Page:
Article published on January 25, 2016.
Patrolling the waterfront, going undercover, risking life and limb – all part of a day’s work for Mike. His mission? To find the best crime fiction just for you.
I’m a man of eclectic tastes, although like my namesake Mr Corleone, I keep being pulled back into crime.
An unrepentant philosophy and sociology student, I’m interested more in what’s going on beneath the surface of a book. To me, trying to unmask the killer will always be a distant second to wrestling with the bigger questions; what makes this place tick? What’s the culture of this city? How do the characters minds work? For that reason, I admire writers like Denise Mina, William McIlvanney and Peter May – though my interests stretch far beyond Caledonia.
Among the most enduring books for me are Horace Silver’s Judas Pig, William McIlvanney’s Laidlaw, and Stephen King’s The Stand.
Judas Pig is a fictionalised autobiography of a retired London gangster, now living in hiding. When released, Silver expected the book to provoke a bloodbath in London gangland as truths about certain events were revealed. I never discovered whether this came to pass, but I can tell you it changed my perception of gangsters forever. There are many enjoyable but absurd books written which would have us believe that the Krays and the Richardsons used to smash each other’s heads in with coshes then retire to the boozer for a few choruses of ‘Knees Up Mother Brown.’ Nonsense. ‘Judas Pig’ is strikingly and authentically violent; harrowing and disturbing, but on occasion is also blackly funny. It’s an account of a damaged man disappearing down a drain of greed and cruelty and anaesthetising himself against it all with drugs. It’s aware of Cockney folklore around gangsterism and couldn’t be more scornful. ‘Did you think that was real?’ It seems to ask.
William McIlvanney’s Laidlaw is a far more compassionate book. The hero is a cop, Jack Laidlaw, who reads Camus and Kierkegaard and believes that solving crimes using forensics and evidence is like picking a daisy using a crane. He’s a rugged intellectual, a cop philosopher and a kind of Glaswegian Christ, championing the victim and the common man in general. McIlvanney looked at the detective genre and thought more could be achieved, so did it. In the hands of another writer, this would all be dazzlingly pretentious; with McIlvanney at the wheel, it’s earthy wisdom, a voice of the streets that sounds just as fresh after forty years.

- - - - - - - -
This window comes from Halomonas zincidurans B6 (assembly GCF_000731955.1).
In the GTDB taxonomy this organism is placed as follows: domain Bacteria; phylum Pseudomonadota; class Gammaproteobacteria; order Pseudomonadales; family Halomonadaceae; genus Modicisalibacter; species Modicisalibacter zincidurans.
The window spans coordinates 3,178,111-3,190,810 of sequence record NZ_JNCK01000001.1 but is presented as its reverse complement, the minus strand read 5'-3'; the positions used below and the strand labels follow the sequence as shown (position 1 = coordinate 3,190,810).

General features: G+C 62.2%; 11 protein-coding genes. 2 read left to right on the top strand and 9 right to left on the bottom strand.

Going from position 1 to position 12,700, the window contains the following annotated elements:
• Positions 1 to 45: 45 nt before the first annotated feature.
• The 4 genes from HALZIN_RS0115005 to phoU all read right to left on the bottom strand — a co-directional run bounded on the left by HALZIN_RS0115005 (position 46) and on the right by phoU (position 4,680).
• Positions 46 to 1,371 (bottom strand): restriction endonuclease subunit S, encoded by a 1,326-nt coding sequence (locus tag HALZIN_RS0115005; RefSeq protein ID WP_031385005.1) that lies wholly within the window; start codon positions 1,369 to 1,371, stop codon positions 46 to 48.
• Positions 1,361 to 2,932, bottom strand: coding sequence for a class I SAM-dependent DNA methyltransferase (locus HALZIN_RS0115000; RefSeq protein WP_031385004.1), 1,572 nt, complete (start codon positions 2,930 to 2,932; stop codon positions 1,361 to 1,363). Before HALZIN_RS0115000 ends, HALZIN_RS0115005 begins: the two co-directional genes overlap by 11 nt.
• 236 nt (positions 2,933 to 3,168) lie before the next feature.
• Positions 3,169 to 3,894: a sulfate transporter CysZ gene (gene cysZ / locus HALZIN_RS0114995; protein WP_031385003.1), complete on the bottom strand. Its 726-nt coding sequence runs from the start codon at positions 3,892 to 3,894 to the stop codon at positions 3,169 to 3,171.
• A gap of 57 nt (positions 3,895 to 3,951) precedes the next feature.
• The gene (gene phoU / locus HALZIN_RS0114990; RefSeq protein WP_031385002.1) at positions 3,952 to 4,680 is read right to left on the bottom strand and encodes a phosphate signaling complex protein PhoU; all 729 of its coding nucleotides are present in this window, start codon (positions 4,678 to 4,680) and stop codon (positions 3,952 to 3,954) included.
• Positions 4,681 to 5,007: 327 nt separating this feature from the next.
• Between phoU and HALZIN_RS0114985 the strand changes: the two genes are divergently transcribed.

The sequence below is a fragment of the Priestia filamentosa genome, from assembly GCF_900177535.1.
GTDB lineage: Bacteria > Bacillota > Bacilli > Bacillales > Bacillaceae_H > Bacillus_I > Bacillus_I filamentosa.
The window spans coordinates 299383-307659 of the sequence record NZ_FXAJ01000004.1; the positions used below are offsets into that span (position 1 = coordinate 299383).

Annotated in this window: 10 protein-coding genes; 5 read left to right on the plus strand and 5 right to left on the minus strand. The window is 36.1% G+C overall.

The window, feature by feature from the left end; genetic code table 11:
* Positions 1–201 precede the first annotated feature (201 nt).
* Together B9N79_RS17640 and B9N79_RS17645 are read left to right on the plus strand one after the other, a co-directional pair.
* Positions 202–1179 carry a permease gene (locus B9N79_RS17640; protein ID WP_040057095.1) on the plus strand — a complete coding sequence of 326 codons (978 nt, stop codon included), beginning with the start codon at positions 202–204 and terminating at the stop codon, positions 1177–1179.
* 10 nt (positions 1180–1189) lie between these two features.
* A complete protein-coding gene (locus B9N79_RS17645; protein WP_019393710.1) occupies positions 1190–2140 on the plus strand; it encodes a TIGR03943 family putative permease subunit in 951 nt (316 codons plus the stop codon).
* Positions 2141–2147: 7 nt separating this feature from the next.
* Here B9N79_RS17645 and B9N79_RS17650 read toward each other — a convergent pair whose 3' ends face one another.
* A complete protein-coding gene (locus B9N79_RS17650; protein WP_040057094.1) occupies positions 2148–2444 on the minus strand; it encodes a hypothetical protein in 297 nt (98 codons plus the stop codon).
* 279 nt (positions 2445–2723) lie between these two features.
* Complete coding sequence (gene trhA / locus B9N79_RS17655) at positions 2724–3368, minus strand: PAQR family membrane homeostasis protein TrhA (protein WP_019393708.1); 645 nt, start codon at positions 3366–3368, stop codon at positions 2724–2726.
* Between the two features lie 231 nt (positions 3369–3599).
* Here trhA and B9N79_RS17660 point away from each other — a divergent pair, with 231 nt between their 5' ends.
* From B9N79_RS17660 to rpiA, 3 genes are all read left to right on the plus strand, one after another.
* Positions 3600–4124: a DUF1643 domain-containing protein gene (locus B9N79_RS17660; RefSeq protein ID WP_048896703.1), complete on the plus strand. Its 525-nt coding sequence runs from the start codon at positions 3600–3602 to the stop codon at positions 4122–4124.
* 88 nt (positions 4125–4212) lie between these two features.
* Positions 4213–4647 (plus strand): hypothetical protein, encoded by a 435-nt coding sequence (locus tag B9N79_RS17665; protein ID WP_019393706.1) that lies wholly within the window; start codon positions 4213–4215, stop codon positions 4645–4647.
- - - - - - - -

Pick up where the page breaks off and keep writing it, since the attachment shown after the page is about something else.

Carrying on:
And then there’sThe Stand. At his best, King is peerless, and ‘The Stand is his best work. It creates a universe so rich and credible that I genuinely did have dreams about it for months after turning the final page. The book is broken down across three sections; in the first, the apocalypse is wreaked by accident after a superbug escapes from a military base; in the second, the few remaining survivors traverse the vast North American landscape, gathering in two opposing camps; in the third, a climactic battle ensues between good and evil. The characters are rich and complex a la Jack Torrance; the description of the end of the world is utterly credible, in part because it’s such an indictment of human civilisation; the battle between good and evil is pure King, with a strangely Christian core to it despite all that has come before. An American classic to rival anything that loftier writers have produced.
Perhaps my tastes match your own, or perhaps we disagree in complementary ways. In either case, I hope I can help navigate this wonderful literary world we live in.
See also Mike Stafford: My Life in Books
Try Not to Breathe by Holly Seddon – verdicts coming in: 4